WASHINGTON -- Due to the COVID-19 pandemic, a large number of Defense Department personnel have been teleworking and successfully continuing the mission, the DOD's chief management officer said.
Lisa W. Hershman spoke Wednesday with Troy Schneider, the editor-in-chief of "Federal Computer Week" magazine.
Hershman used the example of the Pentagon to illustrate the department as a whole. She said that when she arrived in April 2018, people in the building said telework for the majority of workers couldn't be done. This was a big change from the company that she ran where the entire company worked remotely on Fridays, she said.
"Believe it or not, Fridays were our most productive days," Hershman added.
"And when I came on board and I said, 'What's your teleworking policy?' They looked at me kind of funny and said, 'We don't do that here,'" she said.
The reason for not teleworking, Hershman said she was told, was because of the large amount of classified work performed in the building.
That was an understandable and reasonable response but then things dramatically changed with the pandemic, she said.
In the early days of the pandemic, the daily average of employees physically working at the Pentagon went from over 24,000 people to 5,300, about a 17 percent occupancy rate, she said. "It felt like a ghost town."
Hershman credited the department's information technologists with securing the necessary equipment and connectivity which enabled the workers to continue the mission.
Transitioning to remote work also has a cultural component, she said. In the department, as in the private sector, there are visionary leaders who want to improve their businesses and are focused on driving change for the better. Then there are others who are maybe a bit more reluctant to do things like working remotely.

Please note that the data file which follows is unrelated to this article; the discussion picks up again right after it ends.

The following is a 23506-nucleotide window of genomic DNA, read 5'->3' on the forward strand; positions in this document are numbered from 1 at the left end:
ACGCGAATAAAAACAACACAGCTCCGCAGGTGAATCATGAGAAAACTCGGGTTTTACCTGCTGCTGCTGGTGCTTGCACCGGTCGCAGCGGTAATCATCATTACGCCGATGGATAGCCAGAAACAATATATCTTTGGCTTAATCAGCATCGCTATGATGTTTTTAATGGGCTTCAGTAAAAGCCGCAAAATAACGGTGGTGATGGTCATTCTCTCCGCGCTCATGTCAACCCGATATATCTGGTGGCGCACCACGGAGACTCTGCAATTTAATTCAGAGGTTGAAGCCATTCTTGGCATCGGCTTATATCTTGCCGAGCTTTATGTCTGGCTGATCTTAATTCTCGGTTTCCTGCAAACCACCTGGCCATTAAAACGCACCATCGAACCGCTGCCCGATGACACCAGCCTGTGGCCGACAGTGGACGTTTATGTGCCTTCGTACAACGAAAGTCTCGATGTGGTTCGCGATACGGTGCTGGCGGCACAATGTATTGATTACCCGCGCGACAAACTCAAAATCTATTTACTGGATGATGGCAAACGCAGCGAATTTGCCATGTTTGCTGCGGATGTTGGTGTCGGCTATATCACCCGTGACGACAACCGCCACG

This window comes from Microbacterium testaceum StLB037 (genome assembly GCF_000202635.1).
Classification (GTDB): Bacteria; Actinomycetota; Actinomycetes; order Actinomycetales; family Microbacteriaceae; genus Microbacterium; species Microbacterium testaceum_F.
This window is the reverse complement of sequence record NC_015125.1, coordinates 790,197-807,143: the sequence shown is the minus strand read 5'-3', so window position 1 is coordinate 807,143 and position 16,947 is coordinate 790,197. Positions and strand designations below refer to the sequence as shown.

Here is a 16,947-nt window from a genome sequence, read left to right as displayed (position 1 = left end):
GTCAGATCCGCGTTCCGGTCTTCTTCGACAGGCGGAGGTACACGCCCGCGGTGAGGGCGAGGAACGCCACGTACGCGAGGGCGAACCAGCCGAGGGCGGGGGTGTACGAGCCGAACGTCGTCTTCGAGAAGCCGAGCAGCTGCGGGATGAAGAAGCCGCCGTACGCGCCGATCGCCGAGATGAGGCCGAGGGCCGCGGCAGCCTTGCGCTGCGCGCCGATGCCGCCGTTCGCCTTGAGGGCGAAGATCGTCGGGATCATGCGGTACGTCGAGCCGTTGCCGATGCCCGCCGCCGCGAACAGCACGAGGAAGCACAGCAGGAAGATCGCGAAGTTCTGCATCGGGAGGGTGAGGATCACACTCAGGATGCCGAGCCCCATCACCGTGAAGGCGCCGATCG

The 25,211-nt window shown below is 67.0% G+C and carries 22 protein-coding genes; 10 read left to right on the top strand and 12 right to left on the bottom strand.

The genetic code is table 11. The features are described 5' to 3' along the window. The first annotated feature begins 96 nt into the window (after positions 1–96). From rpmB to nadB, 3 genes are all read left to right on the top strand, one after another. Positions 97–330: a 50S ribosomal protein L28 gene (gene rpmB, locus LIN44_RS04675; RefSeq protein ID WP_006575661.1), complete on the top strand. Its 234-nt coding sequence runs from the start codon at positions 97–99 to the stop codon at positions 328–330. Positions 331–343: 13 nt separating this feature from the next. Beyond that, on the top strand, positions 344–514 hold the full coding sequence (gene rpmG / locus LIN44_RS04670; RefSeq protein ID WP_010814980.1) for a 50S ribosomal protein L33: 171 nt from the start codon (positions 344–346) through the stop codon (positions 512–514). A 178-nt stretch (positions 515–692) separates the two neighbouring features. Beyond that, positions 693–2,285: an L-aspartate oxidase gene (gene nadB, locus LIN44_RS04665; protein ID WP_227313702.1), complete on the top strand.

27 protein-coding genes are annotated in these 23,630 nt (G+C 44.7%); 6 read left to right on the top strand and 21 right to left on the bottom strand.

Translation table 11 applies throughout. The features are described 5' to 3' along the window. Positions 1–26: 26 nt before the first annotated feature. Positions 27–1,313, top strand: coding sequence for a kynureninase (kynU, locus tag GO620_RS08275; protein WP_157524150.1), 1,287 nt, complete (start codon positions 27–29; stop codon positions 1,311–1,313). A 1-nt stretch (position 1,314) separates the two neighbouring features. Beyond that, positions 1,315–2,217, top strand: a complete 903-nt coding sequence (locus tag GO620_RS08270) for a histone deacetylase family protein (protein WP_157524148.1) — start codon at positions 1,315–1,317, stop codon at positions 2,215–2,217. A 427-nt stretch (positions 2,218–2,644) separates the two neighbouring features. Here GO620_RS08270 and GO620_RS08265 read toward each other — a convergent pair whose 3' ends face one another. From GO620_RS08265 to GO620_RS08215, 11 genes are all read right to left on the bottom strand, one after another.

Hershman provided some examples of how working remotely has been a driving force of change for the better.
When the department was looking at how it manages medical care, before the pandemic, there was a telemedicine infrastructure in place but it wasn't accessed very regularly. That changed and now it is being utilized more often, she said.
The department looked at a variety of metrics on productivity and found that many personnel were more productive working remotely, she said. "So we called them and said, 'Look, your numbers are phenomenal. What's different?' They said, 'I'm not constantly interrupted by phone calls and people knocking on the door and coming in, and so that's been very helpful.'" She added that for others, elimination of the long commute resulted in time saved and a decrease in fatigue.
Hershman mentioned that while unclassified work could for the most part be done outside the building, classified work still needed to be done inside.
"We've got to make sure that telework is accessible to all," she said. "There are some positions in the federal government that require 100% access to classified systems. So for those [who] do not have as much of that demand for continuous access to special systems or special equipment, supervisors need to consider that when implementing some of their routine remote working opportunities."
The department is now looking at position descriptions, performance metrics, IT system requirements and other factors such as level of security clearances needed for different types of work, in order to make teleworking a more available option, she said.